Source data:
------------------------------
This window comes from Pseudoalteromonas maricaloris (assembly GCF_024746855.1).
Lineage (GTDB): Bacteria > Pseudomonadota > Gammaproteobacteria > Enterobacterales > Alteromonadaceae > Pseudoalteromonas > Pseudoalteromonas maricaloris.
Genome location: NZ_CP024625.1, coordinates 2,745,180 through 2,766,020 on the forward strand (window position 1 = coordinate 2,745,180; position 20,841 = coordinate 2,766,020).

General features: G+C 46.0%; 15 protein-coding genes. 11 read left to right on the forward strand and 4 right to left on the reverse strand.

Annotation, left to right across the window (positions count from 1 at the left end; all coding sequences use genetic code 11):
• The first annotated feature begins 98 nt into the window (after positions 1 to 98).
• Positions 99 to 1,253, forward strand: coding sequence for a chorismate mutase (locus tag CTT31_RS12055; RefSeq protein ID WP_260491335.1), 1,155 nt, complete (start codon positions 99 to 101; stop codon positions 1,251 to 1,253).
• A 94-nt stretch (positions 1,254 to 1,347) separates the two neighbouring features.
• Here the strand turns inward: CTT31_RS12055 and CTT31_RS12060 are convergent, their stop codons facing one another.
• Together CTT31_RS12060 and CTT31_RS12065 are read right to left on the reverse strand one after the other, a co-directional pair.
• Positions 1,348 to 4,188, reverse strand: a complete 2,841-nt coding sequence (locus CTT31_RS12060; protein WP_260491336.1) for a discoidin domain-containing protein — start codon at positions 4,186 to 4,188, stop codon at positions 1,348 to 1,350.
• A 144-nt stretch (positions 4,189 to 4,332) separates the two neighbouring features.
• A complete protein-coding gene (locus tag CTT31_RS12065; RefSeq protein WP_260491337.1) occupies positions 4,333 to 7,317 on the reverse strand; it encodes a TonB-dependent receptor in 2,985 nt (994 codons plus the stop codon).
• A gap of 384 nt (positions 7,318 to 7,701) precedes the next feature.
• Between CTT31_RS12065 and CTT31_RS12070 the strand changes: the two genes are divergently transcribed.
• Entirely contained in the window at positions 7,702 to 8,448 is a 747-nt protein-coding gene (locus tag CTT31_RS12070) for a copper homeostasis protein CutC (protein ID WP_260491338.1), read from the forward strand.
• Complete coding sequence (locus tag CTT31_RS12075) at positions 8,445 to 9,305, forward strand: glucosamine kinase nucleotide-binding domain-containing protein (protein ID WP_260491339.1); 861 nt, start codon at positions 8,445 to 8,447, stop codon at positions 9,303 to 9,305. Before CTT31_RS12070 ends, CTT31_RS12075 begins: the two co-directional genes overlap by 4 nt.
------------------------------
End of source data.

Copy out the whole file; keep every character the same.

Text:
This window comes from Pseudoalteromonas maricaloris (assembly GCF_024746855.1).
Lineage (GTDB): Bacteria > Pseudomonadota > Gammaproteobacteria > Enterobacterales > Alteromonadaceae > Pseudoalteromonas > Pseudoalteromonas maricaloris.
Genome location: NZ_CP024625.1, coordinates 2,745,180 through 2,766,020 on the forward strand (window position 1 = coordinate 2,745,180; position 20,841 = coordinate 2,766,020).

General features: G+C 46.0%; 15 protein-coding genes. 11 read left to right on the forward strand and 4 right to left on the reverse strand.

Annotation, left to right across the window (positions count from 1 at the left end; all coding sequences use genetic code 11):
• The first annotated feature begins 98 nt into the window (after positions 1 to 98).
• Positions 99 to 1,253, forward strand: coding sequence for a chorismate mutase (locus tag CTT31_RS12055; RefSeq protein ID WP_260491335.1), 1,155 nt, complete (start codon positions 99 to 101; stop codon positions 1,251 to 1,253).
• A 94-nt stretch (positions 1,254 to 1,347) separates the two neighbouring features.
• Here the strand turns inward: CTT31_RS12055 and CTT31_RS12060 are convergent, their stop codons facing one another.
• Together CTT31_RS12060 and CTT31_RS12065 are read right to left on the reverse strand one after the other, a co-directional pair.
• Positions 1,348 to 4,188, reverse strand: a complete 2,841-nt coding sequence (locus CTT31_RS12060; protein WP_260491336.1) for a discoidin domain-containing protein — start codon at positions 4,186 to 4,188, stop codon at positions 1,348 to 1,350.
• A 144-nt stretch (positions 4,189 to 4,332) separates the two neighbouring features.
• A complete protein-coding gene (locus tag CTT31_RS12065; RefSeq protein WP_260491337.1) occupies positions 4,333 to 7,317 on the reverse strand; it encodes a TonB-dependent receptor in 2,985 nt (994 codons plus the stop codon).
• A gap of 384 nt (positions 7,318 to 7,701) precedes the next feature.
• Between CTT31_RS12065 and CTT31_RS12070 the strand changes: the two genes are divergently transcribed.
• Entirely contained in the window at positions 7,702 to 8,448 is a 747-nt protein-coding gene (locus tag CTT31_RS12070) for a copper homeostasis protein CutC (protein ID WP_260491338.1), read from the forward strand.
• Complete coding sequence (locus tag CTT31_RS12075) at positions 8,445 to 9,305, forward strand: glucosamine kinase nucleotide-binding domain-containing protein (protein ID WP_260491339.1); 861 nt, start codon at positions 8,445 to 8,447, stop codon at positions 9,303 to 9,305. Before CTT31_RS12070 ends, CTT31_RS12075 begins: the two co-directional genes overlap by 4 nt.